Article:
I never would have thought I'd applaud a sexy underwear tycoon; that stuff's far too uncomfortable for real life. Try wearing a piece of dental floss riding up your backside and you'll know why I say this.

But there you go: Joe Corre, son of Vivienne Westwood and Malcolm McLaren, is keeping it real. He sold his undies empire, Agent Provocateur (even crutch-less panties must pall in time) and he could afford to stage a bonfire of the vanities.

It's the fate of rebels to grow old and pop the waistband of their jeans, descending into multiple chins and voting National. Yesterday's wild men are either dead, which is doing it in style, or people like Invercargill Mayor Tim Shadbolt, who once wore a Che Guevara style black beret and oozed charisma. He's still good for a sound bite, but with less hair, a silly necklace of office, and in a very cold place.

People get tired and give up smoking dope because it makes them fall asleep in front of the telly. My grandfather was known as The Dormouse for this party trick in which dope was admittedly lacking. I don't wish to emulate him; there's always the fear of that line of dribble from the corner of the mouth to bear in mind.


My own epiphany of a rebel's life came at school, which I hated at the time, when a teacher said I was just the sort of girl who became a prefect eventually. The unintended insult grates to this day; if there's a badge involved I don't want to wear it; and this is why I applaud Corre, who just torched a valuable archive of the punk movement, left to him by his father, on a river barge in London. How like a Viking funeral, and what a fitting punk gesture on the 40th anniversary of the Sex Pistols' debut single, Anarchy in the UK. It's what they would have done if they'd kept the faith.

You still see punks on the street now and then, anachronistic as teddy boys or flappers, but a clear style statement. A group of punks flatted near one of my former houses, clanking with the gear but polite and well brought up. It was too late, and they lacked the anger that drove the movement and made sense in Thatcher's bleak Britain.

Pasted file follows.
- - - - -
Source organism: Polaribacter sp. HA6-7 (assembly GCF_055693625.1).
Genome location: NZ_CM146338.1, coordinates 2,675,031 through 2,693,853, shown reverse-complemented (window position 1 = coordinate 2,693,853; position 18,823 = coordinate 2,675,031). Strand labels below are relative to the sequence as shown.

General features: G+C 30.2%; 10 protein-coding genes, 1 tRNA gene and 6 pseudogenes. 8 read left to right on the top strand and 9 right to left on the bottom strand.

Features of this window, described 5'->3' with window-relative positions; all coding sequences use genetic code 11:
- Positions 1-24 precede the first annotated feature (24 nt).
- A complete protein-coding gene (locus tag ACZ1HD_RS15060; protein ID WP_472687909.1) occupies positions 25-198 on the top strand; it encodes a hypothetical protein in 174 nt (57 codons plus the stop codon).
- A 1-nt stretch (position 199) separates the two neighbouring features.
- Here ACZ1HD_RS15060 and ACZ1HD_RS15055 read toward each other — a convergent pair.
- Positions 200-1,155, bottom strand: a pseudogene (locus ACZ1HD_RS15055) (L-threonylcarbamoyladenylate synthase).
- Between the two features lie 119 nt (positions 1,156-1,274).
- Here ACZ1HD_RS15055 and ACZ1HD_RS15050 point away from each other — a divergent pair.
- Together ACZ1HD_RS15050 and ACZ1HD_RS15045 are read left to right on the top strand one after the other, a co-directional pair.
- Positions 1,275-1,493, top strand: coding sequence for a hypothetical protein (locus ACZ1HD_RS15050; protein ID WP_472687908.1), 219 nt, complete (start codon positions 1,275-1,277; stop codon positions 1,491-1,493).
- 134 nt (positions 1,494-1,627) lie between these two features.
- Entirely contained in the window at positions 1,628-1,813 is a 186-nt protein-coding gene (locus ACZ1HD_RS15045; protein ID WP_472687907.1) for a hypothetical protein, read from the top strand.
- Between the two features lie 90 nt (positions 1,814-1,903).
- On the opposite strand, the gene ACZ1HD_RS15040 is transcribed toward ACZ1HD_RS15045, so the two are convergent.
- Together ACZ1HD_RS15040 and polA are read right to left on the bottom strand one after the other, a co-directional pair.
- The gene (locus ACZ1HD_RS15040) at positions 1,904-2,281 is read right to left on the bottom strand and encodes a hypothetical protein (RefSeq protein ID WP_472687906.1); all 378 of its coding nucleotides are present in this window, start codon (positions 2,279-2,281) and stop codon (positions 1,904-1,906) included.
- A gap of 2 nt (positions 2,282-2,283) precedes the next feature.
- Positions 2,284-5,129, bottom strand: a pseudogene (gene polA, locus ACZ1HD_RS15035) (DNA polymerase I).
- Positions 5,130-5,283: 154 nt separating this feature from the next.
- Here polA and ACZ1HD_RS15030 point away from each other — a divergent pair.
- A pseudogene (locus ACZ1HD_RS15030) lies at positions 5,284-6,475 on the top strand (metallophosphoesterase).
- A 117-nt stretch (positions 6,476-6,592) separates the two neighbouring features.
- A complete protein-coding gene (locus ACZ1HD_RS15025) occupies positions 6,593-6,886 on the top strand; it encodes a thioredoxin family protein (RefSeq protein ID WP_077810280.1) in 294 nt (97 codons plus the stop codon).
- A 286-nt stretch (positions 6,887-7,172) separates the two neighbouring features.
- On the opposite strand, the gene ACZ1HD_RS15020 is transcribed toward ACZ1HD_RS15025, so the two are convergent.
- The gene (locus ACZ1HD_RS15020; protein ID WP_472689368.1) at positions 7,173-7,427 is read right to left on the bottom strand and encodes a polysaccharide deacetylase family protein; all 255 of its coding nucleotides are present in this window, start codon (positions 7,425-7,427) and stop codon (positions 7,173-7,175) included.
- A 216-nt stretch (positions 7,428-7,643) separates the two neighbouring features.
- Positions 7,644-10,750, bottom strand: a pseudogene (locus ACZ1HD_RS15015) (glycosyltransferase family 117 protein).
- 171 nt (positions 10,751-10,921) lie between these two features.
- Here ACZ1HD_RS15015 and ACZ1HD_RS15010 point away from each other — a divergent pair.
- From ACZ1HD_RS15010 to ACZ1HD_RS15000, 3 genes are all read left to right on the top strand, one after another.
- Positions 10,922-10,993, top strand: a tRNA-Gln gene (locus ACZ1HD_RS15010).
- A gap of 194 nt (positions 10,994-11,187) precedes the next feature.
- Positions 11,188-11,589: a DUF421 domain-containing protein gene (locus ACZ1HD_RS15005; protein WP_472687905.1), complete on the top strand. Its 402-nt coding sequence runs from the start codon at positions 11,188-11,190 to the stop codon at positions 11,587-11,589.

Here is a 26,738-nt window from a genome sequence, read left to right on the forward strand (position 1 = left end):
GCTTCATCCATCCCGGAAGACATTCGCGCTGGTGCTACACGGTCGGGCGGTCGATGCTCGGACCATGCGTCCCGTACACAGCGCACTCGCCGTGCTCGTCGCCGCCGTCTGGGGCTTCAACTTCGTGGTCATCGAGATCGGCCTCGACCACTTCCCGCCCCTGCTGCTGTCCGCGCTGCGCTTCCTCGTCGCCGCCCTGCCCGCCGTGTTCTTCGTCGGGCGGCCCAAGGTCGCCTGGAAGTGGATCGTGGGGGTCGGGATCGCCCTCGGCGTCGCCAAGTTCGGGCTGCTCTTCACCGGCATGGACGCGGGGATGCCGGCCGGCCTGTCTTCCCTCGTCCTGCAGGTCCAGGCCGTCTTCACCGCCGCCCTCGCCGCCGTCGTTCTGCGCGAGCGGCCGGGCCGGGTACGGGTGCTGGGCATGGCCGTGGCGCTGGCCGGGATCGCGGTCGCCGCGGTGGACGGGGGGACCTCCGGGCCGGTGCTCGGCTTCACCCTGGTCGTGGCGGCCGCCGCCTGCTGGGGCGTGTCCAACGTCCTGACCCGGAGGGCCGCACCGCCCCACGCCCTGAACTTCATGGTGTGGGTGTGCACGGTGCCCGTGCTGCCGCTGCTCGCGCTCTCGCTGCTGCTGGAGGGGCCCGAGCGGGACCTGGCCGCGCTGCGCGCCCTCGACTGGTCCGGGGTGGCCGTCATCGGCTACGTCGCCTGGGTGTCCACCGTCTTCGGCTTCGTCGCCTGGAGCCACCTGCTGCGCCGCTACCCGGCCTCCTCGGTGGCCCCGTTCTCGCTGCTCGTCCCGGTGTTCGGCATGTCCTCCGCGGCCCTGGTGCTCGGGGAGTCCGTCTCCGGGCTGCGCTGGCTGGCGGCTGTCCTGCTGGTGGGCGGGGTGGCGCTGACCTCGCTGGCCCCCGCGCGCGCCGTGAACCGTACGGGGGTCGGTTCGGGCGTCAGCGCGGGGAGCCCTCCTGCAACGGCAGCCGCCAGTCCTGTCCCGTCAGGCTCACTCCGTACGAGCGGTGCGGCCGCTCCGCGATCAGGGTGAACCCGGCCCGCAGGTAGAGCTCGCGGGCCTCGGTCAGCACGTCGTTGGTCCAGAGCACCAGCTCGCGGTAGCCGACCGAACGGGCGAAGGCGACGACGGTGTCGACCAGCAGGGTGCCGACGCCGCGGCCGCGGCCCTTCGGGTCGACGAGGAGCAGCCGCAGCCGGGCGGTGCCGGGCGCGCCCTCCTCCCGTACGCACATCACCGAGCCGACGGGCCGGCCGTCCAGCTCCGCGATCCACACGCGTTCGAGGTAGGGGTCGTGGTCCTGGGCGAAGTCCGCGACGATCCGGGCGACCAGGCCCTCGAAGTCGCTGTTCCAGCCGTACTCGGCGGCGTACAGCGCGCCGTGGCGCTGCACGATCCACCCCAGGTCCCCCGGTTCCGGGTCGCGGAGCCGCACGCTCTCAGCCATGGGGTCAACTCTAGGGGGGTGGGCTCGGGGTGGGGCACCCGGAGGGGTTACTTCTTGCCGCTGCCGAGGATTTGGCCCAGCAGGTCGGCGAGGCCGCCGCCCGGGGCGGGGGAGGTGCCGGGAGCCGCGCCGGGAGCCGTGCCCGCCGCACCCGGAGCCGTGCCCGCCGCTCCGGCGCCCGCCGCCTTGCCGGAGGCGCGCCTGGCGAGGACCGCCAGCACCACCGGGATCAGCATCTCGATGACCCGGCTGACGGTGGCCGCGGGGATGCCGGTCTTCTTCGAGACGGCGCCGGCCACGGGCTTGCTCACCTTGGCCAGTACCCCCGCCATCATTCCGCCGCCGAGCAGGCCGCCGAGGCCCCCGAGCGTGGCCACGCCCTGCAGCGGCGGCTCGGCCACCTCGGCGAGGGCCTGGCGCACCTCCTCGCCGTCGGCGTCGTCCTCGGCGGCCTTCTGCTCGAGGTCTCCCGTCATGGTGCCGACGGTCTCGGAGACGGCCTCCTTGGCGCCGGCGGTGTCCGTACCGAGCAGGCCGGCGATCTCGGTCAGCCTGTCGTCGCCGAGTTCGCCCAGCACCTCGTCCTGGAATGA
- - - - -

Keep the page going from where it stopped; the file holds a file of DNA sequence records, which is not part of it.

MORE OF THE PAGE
Today you can buy postcards of punks in London, as cute and British as thatched cottages, or men wearing bowler hats and women's undies under pin stripe suits. The punks of McLaren's time would have head-butted you for making them into salt and pepper sets for china cabinets, but that's the part of the insult package that time brings to us all.

You can't stay angry for ever, and the last thing anyone true to a rebel cause wants is to become ordinary. A museum would have loved that archive, but once it got its hands on it, punk would become as dead as yesterday's lust. Better that it's cremated.

Corre also burned effigies of Prime Ministers Theresa May, David Cameron and Tony Blair, dressed in punk regalia.

Once that would have offended people, but today we're offended by other things, like the one per cent who own the world and just get richer. Staging the bonfire in posh Chelsea gave away Cortes' status as a wealthy entrepreneur who could afford the luxury of the destruction, but nobody's perfect.

We never know what history will make of us, if it remembers us at all, but if I were Wellington artist Rita Angus, a complicated woman who steered clear of the male-dominated art world of her time, I'd be turning in my grave on the hour, every hour for having an old people's home named after me. It may be a lovely place inside, but on the outside it looks like some sort of Dickensian debtor's prison.

As for naming of places, Hamilton needs to ask if it really wants to be associated with photographer David Hamilton, who reportedly killed himself this week when the truth finally surfaced about his scantily dressed, suggestive photographs of pubescent girls, once touted as arty by people who should have known better.

Some of those former girls had come forward to say he raped them, and time now judges such perverts harshly. His death put the seal on his guilt.